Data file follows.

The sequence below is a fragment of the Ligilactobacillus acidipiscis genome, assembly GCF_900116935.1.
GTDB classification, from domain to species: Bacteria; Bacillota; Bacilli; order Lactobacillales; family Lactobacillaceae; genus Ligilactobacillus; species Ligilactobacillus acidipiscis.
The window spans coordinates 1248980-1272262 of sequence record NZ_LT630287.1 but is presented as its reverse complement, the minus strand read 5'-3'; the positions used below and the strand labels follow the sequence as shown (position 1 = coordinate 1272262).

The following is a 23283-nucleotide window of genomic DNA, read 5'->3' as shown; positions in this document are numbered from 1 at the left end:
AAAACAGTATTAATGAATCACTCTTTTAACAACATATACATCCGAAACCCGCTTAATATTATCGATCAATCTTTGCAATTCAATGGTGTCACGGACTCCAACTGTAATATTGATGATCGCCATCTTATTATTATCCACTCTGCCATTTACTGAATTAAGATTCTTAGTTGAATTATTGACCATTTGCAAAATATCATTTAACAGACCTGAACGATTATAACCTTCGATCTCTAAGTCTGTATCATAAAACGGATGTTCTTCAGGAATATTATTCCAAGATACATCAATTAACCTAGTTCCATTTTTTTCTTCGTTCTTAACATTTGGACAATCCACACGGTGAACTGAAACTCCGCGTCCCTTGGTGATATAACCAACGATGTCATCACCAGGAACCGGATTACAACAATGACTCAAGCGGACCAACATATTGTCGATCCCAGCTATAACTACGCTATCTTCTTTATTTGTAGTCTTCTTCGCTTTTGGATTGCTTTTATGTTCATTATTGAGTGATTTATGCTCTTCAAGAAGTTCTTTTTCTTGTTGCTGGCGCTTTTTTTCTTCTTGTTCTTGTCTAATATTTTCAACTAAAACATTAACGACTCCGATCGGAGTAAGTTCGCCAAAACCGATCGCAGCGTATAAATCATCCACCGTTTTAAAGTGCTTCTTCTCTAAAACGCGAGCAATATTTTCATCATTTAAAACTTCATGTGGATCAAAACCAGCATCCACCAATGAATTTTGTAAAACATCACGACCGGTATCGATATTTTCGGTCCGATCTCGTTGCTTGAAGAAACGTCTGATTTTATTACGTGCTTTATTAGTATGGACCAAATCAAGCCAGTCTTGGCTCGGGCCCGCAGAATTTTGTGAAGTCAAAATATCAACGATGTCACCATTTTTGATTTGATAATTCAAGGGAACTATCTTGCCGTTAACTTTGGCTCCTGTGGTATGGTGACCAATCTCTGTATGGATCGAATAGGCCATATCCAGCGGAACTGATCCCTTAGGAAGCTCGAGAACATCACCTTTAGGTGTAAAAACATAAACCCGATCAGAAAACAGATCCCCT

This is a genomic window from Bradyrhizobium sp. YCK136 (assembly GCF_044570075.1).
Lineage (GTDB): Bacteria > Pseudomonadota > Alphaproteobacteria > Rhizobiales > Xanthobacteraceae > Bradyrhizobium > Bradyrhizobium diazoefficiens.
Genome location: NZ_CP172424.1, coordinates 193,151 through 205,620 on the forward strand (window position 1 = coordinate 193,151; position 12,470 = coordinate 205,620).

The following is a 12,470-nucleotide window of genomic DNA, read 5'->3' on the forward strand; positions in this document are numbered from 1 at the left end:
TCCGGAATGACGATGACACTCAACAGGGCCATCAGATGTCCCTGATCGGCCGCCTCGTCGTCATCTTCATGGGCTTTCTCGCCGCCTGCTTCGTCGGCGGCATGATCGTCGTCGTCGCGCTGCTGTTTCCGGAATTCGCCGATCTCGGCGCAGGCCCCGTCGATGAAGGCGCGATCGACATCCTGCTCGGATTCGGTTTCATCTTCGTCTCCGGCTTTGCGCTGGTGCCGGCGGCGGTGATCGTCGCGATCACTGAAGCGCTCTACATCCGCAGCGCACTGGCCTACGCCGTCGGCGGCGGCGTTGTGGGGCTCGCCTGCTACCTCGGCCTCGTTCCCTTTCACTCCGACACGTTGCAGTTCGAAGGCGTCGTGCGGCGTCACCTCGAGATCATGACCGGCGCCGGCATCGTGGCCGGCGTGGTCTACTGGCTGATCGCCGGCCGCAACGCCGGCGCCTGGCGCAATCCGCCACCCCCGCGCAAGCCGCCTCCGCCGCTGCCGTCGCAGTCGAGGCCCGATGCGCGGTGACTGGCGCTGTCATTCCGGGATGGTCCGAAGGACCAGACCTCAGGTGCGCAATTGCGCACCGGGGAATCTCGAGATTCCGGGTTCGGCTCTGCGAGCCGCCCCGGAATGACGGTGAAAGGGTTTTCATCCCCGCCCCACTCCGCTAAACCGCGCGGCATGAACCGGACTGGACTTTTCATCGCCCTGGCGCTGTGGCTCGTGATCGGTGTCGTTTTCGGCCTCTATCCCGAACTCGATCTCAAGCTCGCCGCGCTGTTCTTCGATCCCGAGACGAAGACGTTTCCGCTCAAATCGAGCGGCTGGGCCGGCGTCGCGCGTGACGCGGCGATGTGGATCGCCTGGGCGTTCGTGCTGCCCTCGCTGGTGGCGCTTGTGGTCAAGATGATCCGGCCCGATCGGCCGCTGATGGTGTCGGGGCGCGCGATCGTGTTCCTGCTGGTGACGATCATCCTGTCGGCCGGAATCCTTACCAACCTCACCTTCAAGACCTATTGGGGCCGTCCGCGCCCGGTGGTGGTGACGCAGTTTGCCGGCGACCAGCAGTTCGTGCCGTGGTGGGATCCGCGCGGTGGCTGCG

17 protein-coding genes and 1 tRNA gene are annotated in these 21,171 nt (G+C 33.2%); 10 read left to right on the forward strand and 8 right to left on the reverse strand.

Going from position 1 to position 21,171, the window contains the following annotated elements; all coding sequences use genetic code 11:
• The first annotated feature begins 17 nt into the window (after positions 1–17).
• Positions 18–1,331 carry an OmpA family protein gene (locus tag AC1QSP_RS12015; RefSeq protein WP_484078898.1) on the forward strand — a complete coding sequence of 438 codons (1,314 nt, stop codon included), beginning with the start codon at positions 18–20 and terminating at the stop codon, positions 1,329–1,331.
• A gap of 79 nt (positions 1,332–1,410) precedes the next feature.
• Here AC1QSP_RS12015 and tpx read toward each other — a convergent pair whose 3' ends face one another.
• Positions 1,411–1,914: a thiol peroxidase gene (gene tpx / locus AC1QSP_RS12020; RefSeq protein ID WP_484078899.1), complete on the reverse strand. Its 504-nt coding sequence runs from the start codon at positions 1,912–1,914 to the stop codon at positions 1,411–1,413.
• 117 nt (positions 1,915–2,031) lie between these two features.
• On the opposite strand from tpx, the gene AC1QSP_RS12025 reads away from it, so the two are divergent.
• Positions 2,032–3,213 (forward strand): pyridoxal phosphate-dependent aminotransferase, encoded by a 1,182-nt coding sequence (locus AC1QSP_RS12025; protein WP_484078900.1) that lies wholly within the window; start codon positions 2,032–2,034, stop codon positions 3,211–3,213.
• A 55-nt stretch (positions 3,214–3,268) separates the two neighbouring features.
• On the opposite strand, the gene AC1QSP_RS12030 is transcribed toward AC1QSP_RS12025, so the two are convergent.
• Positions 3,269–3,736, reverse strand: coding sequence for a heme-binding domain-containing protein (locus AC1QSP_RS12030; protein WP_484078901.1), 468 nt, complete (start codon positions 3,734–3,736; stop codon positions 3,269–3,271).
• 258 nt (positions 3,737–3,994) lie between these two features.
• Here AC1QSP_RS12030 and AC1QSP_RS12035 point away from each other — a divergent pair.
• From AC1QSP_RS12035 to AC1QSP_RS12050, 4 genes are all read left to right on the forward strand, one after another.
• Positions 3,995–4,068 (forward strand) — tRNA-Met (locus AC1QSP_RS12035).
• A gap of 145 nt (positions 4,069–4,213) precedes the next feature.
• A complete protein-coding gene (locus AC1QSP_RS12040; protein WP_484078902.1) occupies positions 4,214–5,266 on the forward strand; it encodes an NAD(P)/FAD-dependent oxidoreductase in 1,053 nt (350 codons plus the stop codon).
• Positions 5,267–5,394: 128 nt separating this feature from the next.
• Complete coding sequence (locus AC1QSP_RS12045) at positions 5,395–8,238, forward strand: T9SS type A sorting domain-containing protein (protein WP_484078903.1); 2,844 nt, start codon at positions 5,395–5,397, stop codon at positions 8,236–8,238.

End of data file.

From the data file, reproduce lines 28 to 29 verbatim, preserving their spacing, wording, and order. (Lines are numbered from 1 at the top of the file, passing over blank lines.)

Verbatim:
• A gap of 145 nt (positions 4,069–4,213) precedes the next feature.
• A complete protein-coding gene (locus AC1QSP_RS12040; protein WP_484078902.1) occupies positions 4,214–5,266 on the forward strand; it encodes an NAD(P)/FAD-dependent oxidoreductase in 1,053 nt (350 codons plus the stop codon).